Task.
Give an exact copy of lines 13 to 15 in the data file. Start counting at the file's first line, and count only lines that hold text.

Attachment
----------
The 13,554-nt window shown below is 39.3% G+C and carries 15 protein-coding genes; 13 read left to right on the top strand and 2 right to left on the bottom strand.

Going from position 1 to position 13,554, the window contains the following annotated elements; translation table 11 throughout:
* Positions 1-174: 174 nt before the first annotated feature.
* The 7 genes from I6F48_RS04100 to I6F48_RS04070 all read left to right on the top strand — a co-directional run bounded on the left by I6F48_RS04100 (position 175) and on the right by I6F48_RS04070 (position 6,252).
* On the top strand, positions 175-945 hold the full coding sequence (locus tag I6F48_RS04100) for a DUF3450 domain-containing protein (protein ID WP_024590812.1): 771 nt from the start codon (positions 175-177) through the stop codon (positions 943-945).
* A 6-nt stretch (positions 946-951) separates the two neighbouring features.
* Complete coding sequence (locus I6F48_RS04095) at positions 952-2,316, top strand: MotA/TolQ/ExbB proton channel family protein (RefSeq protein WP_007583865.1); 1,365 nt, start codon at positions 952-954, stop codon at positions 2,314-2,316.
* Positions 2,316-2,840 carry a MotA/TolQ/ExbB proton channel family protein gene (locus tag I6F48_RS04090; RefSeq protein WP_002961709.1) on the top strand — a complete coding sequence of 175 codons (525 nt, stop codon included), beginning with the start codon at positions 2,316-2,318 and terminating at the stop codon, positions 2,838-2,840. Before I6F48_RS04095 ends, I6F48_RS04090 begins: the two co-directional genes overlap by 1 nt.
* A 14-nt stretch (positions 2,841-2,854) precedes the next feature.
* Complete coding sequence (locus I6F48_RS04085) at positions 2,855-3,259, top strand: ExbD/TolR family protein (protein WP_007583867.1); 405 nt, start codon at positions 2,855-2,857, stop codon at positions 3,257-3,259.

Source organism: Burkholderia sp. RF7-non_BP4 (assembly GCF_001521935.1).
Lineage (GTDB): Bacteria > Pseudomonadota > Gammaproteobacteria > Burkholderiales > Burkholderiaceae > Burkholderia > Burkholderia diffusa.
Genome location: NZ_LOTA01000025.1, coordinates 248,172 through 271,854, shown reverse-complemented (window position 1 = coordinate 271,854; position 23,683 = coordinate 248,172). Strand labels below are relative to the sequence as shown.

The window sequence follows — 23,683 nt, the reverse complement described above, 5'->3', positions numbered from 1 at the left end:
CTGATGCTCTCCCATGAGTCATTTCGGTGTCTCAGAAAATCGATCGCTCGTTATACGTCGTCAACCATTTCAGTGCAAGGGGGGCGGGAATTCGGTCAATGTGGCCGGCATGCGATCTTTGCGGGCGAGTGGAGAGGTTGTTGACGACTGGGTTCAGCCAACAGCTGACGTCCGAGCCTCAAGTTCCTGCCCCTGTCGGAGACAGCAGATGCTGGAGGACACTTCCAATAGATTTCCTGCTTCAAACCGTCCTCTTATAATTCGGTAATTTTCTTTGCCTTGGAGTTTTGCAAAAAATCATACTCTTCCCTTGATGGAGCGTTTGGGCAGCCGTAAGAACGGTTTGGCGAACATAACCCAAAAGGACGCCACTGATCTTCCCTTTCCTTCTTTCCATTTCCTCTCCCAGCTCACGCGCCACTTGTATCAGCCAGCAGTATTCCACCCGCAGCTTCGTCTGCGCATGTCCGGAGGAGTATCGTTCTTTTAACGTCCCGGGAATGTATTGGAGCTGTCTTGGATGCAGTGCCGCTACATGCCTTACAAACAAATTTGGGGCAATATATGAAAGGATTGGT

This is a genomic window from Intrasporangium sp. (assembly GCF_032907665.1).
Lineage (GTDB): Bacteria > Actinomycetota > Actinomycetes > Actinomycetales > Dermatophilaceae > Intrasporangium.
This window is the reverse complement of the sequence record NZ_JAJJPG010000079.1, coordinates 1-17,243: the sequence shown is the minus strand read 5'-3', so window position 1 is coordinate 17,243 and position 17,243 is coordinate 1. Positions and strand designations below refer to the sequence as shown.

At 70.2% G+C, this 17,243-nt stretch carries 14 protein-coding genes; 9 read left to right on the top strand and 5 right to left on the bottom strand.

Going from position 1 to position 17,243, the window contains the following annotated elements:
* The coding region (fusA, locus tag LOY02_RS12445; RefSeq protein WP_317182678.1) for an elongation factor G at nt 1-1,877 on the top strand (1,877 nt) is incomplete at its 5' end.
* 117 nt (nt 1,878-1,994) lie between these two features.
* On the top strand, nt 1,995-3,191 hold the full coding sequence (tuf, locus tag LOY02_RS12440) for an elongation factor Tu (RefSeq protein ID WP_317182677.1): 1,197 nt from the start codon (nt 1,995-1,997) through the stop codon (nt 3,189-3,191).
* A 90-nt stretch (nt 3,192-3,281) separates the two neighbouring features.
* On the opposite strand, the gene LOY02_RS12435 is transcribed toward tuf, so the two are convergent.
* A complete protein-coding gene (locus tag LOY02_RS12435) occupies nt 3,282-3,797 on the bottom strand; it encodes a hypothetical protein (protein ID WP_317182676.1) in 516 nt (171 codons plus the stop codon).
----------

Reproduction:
Genome location: NZ_LOTA01000025.1, coordinates 248,172 through 271,854, shown reverse-complemented (window position 1 = coordinate 271,854; position 23,683 = coordinate 248,172). Strand labels below are relative to the sequence as shown.

The window sequence follows — 23,683 nt, the reverse complement described above, 5'->3', positions numbered from 1 at the left end:
CTGATGCTCTCCCATGAGTCATTTCGGTGTCTCAGAAAATCGATCGCTCGTTATACGTCGTCAACCATTTCAGTGCAAGGGGGGCGGGAATTCGGTCAATGTGGCCGGCATGCGATCTTTGCGGGCGAGTGGAGAGGTTGTTGACGACTGGGTTCAGCCAACAGCTGACGTCCGAGCCTCAAGTTCCTGCCCCTGTCGGAGACAGCAGATGCTGGAGGACACTTCCAATAGATTTCCTGCTTCAAACCGTCCTCTTATAATTCGGTAATTTTCTTTGCCTTGGAGTTTTGCAAAAAATCATACTCTTCCCTTGATGGAGCGTTTGGGCAGCCGTAAGAACGGTTTGGCGAACATAACCCAAAAGGACGCCACTGATCTTCCCTTTCCTTCTTTCCATTTCCTCTCCCAGCTCACGCGCCACTTGTATCAGCCAGCAGTATTCCACCCGCAGCTTCGTCTGCGCATGTCCGGAGGAGTATCGTTCTTTTAACGTCCCGGGAATGTATTGGAGCTGTCTTGGATGCAGTGCCGCTACATGCCTTACAAACAAATTTGGGGCAATATATGAAAGGATTGGT